Thursday, 2 April 2015
Scottish Ballet's Sreetcar
Scottish Ballet has always occupied a special place in my affections for the reasons I explained in Scottish Ballet 20 Dec 2013, Peter Darrell 9 March 2014, Elaine McDonald in her own words 11 March 2014 and Scottish Ballet and Ballet West 3 Oct 2014. Yesterday I found fresh reason to love that company last night when I saw A Streetcar named Desire at Sadler's Wells. This was a collaboration between theatre director, Nancy Meckler and choreographer, Annabelle Lopez Ochoa. The result is quite extraordinary: high drama as well as great ballet. I don't think I've ever seen anything quite like it.
The ballet is based on the play by Tennessee Williams. I say based because there are bits of the ballet that do not appear in the play such as Blanche Dubois's marriage and her late husband's suicide but these are necessary in order to set the ballet in context. In the play there are four main roles: Blanche Dubois, once the heiress of the great Southern mansion Belle Rêve, her sister Stella who has thrown in her lot with the uncouth Stanley Kowalsk and his mate Mitch who courts Blanche for a while. Commencing the ballet with the marriage enables Meckler and Lopez Ochoa to create a firth: Blanche's late husband Alan who shoots himself in despair after Blanche discovers his apparent affection for another man.
Blanche is not nice to know. Her rejection of Alan leads leads directly to his suicide. She is arrogant and disdainful of the hospitality that her sister and brother show her initially by taking her off the street. Stanley may be a brute but we can well understand why he doesn't like his sister in law. Playing dance music while he and his friends try to relax over a game of cards. She gets Mitch to change the the light fittings without so much as a by your leave. Finally she tries to turn Stella against her husband. She takes to the bottle. She has a succession of unhappy relationships. Eventually she tries to seduce the delivery boy. But for all her faults we can't help feeling sorry for her as her dignity like her clothes in the rape scene- is stripped away in layers. In the penultimate scene she is left naked quivering on the floor. A very powerful image.
Two fine young dancers have created that role - Eve Mutso and Luciana Ravizzi. Last night I sa Ravizzi, She comes from Buenos Aires - a city which, like the Southern states in the 1940s has known better days. It is the city of the tango - the mournful music of the Italian immigrants so far from home. That city has more than its fair share of tragic heroines. Most particularly María Eva Duarte de Perón whom we know as "Evita". I was conscious of those connotations as I watched Ravizzi dance last night.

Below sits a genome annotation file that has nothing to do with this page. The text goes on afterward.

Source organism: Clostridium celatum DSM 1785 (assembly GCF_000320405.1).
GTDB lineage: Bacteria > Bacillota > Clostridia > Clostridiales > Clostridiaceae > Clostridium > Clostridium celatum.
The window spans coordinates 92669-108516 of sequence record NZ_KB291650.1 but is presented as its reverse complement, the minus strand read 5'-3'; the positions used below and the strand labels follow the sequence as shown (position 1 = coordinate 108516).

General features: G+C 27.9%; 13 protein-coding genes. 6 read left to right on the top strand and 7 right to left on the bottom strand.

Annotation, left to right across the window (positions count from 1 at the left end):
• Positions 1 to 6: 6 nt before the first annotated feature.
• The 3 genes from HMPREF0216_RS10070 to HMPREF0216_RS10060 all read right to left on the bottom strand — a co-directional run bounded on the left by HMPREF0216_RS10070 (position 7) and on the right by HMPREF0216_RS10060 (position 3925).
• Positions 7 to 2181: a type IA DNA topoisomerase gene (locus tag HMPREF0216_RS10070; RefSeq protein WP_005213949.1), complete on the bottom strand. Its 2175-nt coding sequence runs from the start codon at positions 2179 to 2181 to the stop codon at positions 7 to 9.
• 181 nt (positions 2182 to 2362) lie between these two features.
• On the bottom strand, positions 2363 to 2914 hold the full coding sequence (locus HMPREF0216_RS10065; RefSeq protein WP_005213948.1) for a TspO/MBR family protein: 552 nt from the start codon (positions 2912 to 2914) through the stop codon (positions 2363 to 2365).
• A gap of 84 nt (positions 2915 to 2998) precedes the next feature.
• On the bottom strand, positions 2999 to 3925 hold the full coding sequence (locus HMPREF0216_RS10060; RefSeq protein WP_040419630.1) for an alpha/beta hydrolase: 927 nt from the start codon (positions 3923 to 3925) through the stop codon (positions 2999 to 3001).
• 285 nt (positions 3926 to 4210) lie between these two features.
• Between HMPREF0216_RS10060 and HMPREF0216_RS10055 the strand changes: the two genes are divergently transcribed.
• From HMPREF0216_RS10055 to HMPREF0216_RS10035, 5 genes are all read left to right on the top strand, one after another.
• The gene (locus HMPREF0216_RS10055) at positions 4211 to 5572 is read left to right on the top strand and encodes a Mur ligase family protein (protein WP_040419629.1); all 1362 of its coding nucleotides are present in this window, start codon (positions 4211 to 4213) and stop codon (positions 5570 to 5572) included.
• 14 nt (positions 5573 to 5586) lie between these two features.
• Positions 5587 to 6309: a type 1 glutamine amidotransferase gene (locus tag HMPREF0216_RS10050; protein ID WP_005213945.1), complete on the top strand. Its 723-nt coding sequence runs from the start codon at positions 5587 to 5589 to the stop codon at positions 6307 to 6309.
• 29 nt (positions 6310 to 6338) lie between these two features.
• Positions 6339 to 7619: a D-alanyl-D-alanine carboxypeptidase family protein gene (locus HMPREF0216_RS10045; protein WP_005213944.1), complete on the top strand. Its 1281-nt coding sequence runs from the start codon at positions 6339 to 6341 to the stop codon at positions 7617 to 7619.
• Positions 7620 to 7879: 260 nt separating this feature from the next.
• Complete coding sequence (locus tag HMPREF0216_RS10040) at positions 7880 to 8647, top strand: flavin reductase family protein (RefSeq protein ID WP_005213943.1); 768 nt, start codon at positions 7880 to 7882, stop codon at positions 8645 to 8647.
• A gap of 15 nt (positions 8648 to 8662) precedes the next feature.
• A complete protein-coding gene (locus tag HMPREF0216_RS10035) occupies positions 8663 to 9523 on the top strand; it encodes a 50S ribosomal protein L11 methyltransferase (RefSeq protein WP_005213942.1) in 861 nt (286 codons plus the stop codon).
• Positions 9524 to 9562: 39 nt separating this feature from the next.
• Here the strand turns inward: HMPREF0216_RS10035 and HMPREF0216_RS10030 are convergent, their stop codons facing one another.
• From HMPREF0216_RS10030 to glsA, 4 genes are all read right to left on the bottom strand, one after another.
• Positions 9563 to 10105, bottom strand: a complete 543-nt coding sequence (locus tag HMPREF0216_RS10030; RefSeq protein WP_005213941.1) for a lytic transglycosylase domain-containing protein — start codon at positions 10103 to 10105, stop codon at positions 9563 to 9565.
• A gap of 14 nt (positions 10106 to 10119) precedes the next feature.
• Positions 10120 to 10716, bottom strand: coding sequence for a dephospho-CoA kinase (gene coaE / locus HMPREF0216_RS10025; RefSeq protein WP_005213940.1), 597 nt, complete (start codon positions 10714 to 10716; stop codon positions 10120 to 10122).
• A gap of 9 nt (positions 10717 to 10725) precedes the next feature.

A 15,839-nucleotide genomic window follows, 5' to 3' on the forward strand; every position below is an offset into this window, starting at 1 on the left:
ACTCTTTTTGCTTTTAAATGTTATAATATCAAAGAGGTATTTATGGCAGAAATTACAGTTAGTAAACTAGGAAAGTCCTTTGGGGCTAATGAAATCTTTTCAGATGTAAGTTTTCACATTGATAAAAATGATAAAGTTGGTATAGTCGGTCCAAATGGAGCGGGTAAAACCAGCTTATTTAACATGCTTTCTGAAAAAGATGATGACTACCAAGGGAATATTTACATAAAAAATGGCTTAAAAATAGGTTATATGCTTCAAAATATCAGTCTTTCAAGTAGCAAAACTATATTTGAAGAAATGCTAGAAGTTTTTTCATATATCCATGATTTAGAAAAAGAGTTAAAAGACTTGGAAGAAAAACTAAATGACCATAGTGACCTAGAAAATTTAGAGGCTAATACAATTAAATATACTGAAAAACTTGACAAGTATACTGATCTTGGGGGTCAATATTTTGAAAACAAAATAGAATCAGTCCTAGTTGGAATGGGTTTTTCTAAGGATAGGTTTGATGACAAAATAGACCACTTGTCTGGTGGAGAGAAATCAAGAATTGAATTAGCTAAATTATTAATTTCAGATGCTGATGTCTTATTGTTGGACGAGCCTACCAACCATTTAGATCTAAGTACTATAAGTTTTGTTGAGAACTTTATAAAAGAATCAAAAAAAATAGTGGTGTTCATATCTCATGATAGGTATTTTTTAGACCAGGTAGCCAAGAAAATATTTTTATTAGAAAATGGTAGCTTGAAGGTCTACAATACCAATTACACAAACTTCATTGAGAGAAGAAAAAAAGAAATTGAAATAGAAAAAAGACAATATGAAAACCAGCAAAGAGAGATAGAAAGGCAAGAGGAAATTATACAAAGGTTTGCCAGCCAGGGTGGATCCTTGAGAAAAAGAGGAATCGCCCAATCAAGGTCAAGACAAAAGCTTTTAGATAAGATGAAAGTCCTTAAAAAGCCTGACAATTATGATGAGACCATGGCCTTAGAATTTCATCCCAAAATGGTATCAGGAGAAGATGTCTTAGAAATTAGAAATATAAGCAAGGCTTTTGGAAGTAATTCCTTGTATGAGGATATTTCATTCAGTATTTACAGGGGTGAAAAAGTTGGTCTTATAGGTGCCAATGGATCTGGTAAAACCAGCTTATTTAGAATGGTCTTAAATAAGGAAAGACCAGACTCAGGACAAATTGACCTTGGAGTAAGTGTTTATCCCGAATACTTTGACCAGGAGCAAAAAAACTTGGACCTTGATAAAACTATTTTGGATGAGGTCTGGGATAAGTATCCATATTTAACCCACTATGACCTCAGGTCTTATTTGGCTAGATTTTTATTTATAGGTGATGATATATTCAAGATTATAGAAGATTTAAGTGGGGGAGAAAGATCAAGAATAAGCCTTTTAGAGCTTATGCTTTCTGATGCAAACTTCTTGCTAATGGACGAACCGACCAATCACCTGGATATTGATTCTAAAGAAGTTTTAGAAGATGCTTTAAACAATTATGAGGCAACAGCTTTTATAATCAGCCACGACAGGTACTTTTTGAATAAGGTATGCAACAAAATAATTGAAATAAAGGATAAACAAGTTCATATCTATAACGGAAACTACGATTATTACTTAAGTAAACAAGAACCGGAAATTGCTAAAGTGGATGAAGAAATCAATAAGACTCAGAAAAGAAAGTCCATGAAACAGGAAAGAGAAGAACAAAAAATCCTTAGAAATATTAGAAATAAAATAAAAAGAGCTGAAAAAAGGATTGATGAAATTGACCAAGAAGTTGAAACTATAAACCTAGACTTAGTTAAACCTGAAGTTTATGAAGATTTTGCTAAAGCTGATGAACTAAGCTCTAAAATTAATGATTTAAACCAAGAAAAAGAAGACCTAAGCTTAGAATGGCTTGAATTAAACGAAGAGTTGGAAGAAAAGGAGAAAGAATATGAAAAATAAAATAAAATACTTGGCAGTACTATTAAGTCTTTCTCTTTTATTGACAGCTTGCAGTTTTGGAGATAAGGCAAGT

Whereas I had some sympathy for Blanche I had much less for her sister Stella. One of the few wise and brave things that Blanche did was to try to save her sister from Stanley. To no avail for she threw herself into his arms no matter what the abuse. In the end she connived at Blanche's committal to the psychiatric hospital That role was danced by Sophie Laplane who portrayed that poor conflicted soul exactly.
Christopher Harrison danced the loutish Stanley. He was menacing in every movement. He walked in a slow, threatening swaggering gait. His gestures were staccato even when playing cards, His manhandling of Blanche in the rape scene was harrowing. A first class performance in every respect. Remi Andreoni danced the gentle Mitch with sensitivity. Andrew Peasgood was the ghostly blood stained spectre of Blanche's husband.
There were two other elements that made the show: Peter Salem's magnificent score and Niki Turner's designs. The loss of Belle Rêve was symbolized by the porticoed mansion collapsing into a pile of rubble, Brilliant theatre! One of several images from the performance that I doubt that I shall forget in a hurry
Scottish Ballet spent only three days with us. It was lovely to see them but I wish it were longer. I would love to have seen Mutso's interpretation of the role of Blanche. In her interview with Christopher Hampson in Uncut which I mentioned in Object of Desire 7 March 2015 and also in Mark Monahan's programme note Becoming Blanche, she describes the research she carried out to understand the role. She read the play, saw it on stage and studied the film. I would imagine her performance would be quite different.
The company is now taking the production to the United States and it will be interesting to see what the Americans make of this transposition of a classic of their literature. I think they will be as impressed as I have been and I certainly hope so.